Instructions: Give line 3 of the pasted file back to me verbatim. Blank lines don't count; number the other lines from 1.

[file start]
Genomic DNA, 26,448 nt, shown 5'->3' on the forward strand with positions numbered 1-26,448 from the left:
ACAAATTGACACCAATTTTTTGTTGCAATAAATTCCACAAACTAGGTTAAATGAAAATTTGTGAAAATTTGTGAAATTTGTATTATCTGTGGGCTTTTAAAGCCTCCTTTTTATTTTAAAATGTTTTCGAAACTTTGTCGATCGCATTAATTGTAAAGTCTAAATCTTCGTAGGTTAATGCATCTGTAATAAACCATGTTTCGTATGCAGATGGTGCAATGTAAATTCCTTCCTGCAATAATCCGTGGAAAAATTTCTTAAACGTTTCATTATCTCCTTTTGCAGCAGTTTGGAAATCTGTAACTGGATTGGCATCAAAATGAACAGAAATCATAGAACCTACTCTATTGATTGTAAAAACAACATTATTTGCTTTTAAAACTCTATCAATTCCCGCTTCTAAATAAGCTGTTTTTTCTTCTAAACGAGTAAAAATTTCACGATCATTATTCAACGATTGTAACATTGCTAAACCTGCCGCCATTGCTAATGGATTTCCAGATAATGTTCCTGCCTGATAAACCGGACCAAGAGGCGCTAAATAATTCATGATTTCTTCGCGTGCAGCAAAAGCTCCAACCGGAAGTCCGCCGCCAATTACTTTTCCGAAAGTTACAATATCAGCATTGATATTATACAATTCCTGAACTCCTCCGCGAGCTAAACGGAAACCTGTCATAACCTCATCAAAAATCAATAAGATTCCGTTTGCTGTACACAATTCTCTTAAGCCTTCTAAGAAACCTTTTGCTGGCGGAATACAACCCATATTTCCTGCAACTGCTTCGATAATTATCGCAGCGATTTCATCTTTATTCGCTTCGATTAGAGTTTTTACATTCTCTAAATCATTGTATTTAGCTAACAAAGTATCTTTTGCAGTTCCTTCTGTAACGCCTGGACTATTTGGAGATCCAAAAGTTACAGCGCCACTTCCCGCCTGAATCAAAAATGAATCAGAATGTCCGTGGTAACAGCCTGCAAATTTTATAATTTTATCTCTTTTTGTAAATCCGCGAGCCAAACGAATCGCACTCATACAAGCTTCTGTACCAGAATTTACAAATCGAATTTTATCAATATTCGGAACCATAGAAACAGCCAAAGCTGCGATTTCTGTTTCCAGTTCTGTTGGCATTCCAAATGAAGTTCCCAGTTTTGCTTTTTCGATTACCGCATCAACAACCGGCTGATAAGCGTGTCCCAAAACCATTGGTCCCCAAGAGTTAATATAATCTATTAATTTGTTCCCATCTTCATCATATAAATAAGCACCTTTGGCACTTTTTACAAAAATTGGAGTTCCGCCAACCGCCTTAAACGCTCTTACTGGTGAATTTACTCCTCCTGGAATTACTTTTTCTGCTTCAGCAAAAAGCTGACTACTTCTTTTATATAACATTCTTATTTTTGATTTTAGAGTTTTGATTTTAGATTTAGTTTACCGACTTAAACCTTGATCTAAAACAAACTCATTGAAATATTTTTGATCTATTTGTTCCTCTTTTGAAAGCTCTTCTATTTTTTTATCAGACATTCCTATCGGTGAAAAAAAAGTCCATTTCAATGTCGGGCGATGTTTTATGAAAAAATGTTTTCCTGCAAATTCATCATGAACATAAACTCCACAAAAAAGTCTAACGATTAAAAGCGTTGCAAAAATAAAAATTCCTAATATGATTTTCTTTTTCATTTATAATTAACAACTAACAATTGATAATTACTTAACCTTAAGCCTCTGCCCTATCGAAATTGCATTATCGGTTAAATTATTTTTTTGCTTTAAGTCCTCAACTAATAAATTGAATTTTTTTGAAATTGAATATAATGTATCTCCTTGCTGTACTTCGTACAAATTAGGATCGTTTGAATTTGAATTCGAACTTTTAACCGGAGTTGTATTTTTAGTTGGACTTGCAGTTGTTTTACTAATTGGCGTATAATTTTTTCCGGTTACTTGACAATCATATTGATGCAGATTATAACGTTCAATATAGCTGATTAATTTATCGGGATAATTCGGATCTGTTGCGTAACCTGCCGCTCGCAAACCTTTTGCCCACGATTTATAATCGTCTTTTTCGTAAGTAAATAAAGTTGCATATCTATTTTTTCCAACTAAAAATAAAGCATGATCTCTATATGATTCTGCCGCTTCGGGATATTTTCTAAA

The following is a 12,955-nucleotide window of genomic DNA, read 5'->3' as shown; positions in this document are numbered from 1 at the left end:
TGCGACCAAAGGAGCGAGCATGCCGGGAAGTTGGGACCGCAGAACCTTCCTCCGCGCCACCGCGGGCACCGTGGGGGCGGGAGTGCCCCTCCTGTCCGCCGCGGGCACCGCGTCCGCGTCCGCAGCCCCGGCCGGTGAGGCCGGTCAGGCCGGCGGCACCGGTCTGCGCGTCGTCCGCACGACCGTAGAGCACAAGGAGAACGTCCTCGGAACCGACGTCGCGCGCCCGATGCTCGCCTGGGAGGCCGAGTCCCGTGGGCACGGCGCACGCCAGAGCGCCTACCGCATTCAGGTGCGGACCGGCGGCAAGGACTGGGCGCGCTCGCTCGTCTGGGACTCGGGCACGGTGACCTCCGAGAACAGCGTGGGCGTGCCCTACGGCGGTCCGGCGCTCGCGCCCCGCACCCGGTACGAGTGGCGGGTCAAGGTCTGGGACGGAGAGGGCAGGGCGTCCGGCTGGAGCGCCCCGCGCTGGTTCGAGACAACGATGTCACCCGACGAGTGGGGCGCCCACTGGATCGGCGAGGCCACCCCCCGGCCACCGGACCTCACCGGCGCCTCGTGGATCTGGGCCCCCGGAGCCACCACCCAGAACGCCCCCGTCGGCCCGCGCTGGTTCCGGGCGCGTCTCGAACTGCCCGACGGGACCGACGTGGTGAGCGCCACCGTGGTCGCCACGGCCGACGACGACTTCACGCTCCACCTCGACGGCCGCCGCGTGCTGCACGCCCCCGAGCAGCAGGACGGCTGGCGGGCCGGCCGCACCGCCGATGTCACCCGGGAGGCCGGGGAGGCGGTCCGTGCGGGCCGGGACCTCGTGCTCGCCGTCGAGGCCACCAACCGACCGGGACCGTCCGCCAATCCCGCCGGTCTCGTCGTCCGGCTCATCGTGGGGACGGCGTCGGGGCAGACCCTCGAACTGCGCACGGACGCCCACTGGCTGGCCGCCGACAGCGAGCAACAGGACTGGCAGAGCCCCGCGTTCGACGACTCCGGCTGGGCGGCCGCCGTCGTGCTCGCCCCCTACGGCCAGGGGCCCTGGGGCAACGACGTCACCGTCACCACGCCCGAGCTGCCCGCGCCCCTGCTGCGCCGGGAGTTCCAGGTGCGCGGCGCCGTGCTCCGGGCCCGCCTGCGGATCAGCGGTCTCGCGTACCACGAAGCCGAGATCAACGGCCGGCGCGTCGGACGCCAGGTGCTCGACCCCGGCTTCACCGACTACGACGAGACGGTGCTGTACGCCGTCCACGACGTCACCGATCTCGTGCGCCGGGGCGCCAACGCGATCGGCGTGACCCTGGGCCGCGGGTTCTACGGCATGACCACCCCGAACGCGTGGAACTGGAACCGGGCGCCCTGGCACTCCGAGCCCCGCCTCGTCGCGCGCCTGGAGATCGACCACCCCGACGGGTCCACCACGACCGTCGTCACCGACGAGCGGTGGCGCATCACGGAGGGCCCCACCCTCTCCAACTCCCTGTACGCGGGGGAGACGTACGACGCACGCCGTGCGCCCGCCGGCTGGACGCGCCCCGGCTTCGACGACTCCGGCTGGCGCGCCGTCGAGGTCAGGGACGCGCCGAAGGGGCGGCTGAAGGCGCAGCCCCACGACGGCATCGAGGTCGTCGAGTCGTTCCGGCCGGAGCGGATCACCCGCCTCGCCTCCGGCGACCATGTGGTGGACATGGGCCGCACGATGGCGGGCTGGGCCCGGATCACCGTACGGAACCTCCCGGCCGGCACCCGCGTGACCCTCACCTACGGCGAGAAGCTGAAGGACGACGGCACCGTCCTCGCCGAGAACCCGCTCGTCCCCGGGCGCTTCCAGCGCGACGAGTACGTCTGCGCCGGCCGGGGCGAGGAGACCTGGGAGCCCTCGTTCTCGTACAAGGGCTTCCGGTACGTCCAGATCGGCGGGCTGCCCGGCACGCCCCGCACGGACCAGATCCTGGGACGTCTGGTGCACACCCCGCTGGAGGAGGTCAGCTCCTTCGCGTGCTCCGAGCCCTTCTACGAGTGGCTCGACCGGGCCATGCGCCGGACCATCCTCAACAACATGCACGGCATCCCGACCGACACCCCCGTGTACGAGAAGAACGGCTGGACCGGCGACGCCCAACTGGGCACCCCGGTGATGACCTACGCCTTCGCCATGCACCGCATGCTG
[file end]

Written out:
The following is a 12,955-nucleotide window of genomic DNA, read 5'->3' as shown; positions in this document are numbered from 1 at the left end: